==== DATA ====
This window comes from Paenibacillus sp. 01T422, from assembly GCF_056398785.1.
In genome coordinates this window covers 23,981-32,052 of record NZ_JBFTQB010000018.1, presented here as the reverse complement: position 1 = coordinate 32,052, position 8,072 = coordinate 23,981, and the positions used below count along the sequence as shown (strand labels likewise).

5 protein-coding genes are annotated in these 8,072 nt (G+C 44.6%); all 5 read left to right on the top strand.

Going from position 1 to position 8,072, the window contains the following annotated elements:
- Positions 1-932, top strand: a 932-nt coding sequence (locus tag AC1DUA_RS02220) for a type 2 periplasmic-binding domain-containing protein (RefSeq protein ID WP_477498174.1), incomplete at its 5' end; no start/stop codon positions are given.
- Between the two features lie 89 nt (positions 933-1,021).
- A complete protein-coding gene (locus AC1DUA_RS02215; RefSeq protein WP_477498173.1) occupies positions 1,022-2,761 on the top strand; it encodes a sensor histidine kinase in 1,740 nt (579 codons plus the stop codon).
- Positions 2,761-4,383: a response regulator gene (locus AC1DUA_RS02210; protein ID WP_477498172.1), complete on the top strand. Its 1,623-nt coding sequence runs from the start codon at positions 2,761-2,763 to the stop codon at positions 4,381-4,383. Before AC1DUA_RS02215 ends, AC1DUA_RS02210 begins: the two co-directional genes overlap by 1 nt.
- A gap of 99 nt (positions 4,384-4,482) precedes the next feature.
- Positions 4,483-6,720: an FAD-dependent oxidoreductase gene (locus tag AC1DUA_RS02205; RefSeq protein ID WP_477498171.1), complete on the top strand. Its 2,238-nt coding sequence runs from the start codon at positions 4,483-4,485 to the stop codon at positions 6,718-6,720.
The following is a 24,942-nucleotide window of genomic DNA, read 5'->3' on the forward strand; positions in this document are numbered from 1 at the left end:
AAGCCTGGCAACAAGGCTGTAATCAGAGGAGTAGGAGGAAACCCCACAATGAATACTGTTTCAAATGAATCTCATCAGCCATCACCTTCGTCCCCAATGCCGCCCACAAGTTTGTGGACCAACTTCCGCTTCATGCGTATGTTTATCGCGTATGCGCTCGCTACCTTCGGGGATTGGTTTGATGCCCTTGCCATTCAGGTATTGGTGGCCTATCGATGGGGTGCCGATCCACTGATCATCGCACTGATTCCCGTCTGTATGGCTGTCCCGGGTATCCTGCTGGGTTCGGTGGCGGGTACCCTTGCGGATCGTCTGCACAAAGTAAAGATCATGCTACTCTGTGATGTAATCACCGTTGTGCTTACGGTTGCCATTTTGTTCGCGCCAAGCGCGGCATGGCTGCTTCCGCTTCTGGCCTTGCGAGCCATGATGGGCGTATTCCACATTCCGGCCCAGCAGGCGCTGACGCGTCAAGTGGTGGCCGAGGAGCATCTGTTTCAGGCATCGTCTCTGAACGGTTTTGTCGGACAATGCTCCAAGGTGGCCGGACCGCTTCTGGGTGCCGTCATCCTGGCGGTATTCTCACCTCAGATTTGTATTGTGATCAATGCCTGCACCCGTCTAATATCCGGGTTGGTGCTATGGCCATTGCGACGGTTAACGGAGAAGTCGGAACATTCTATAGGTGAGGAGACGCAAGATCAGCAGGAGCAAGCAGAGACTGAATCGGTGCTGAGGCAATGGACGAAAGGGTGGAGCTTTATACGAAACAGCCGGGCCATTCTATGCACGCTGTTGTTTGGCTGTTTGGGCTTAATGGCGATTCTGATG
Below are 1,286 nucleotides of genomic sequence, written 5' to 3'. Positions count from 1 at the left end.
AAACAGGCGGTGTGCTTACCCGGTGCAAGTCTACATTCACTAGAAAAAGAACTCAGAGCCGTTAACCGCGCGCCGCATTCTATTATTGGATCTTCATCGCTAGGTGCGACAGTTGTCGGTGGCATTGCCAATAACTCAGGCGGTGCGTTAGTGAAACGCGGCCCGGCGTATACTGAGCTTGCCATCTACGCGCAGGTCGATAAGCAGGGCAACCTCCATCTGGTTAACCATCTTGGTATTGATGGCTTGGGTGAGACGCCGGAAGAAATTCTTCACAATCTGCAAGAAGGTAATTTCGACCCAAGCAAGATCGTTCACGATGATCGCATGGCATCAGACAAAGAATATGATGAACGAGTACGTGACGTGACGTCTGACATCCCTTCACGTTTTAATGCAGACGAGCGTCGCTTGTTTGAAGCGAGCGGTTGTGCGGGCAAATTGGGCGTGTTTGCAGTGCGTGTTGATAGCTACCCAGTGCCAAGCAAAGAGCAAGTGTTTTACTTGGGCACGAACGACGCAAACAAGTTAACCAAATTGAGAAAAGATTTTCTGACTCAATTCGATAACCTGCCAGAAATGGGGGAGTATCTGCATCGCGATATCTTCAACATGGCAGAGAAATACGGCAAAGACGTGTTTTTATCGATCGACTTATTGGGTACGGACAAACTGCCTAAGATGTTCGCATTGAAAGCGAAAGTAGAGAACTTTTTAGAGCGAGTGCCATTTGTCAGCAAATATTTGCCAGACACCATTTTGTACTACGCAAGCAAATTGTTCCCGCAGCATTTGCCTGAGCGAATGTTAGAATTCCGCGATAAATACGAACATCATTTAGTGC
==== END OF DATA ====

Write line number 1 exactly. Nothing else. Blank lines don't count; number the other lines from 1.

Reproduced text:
This window comes from Paenibacillus sp. 01T422, from assembly GCF_056398785.1.